When Spaniards colonized the Americas, which included the Aztec empire in central Mexico, in the early 16th century, they brought the image and story of Our Lady of Guadalupe with them.

What is noteworthy is that she is said to have appeared to Juan Diego in the same place where the Nahuatl-speaking Aztecs had worshiped the goddess Tonantzin.

The Spanish colonial administration, together with church officials, encouraged people to replace worshiping Tonantzin in Tepeyac with worshiping the Virgin of Guadalupe in Tepeyac. In this way, they could appear to replace Indigenous beliefs with Catholic ones.

While a church was built on the site in 1556, the Virgin of Guadalupe did not attract a large following until the mid-17th century, when church leaders collected sworn statements regarding miracles she is said to have performed. Her feast day was moved at the time from September to December.

Larger pilgrimages to Tepeyac began in the late 17th century, one of many such pilgrimages in the larger Catholic tradition of thanking a saint or apparition of the Virgin for answering their prayers.

Symbolic use

The image of the Virgin of Guadalupe has been used in various ways to create a sense of community. Ricardo Castelan Cruz / Eyepix Group/Barcroft Media via Getty Images

Over the centuries, her image has been used in various ways to create a sense of community or to advance specific political goals. For example, during Mexico’s 19th-century independence movement, Catholic priest Miguel Hidalgo used her image on his banners. In this way, he successfully united many Mexicans in their fight against Spain. Mexicans commemorate this in their Independence Day celebrations each September.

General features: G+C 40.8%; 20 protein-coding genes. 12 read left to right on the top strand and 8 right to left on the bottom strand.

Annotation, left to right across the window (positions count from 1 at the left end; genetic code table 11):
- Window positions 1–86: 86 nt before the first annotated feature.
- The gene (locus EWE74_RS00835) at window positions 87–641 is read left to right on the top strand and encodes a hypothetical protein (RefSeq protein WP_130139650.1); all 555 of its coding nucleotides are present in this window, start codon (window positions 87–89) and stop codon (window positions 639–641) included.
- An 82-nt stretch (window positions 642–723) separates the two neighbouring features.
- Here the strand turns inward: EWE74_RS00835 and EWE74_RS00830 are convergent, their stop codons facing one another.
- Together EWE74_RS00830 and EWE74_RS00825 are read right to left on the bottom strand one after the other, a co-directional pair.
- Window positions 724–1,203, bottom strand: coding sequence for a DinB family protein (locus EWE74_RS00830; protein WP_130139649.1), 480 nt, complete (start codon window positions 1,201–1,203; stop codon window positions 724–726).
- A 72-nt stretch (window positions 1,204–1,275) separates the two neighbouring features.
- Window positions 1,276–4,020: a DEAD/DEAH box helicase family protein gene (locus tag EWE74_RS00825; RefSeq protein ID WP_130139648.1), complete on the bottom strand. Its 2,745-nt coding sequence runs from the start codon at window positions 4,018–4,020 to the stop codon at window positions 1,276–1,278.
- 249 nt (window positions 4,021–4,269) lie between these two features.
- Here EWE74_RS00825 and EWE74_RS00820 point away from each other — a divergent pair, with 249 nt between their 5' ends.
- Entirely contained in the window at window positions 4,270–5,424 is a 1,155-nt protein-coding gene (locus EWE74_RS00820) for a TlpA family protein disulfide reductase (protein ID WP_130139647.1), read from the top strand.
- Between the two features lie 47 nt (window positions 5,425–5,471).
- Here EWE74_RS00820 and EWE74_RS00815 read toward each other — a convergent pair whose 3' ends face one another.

About 40 years later, Catholic Church leaders would use her image to attract Mexican people to their cause, as they fought against the 1857 liberal reforms that encouraged increasing separation of church and state.

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Similarly, in the early 20th century, Mexico’s government enacted such strict secularism laws that Catholic bishops suspended Mass for three years. Catholic leaders again used images of the Virgin of Guadalupe on their banners to encourage the soldiers fighting against the anti-Catholic laws.

Today, her image is as varied as the Mexican experience. One of these is the light-skinned child-like “Virgencita plis” on everything from small statues to face masks. It was designed in 2003 by a gift and toy company, Distroller corporation. In this image, the Virgin does not look Mexican and plays to very traditional and often outdated ideas of femininity: innocent, nonthreatening, almost like children. The statue of the Virgin at the basilica of Our Lady of Guadalupe is dark-skinned, physically imposing and has Mexican features.

For each, she has her own meaning and a way of worship. And even if many people are not able to travel to her sanctuary, they will find other ways to honor the Lady of Guadalupe this year.The Conversation

Rebecca Janzen, Assistant Professor of Spanish and Comparative Literature, University of South Carolina

This article is republished from The Conversation under a Creative Commons license.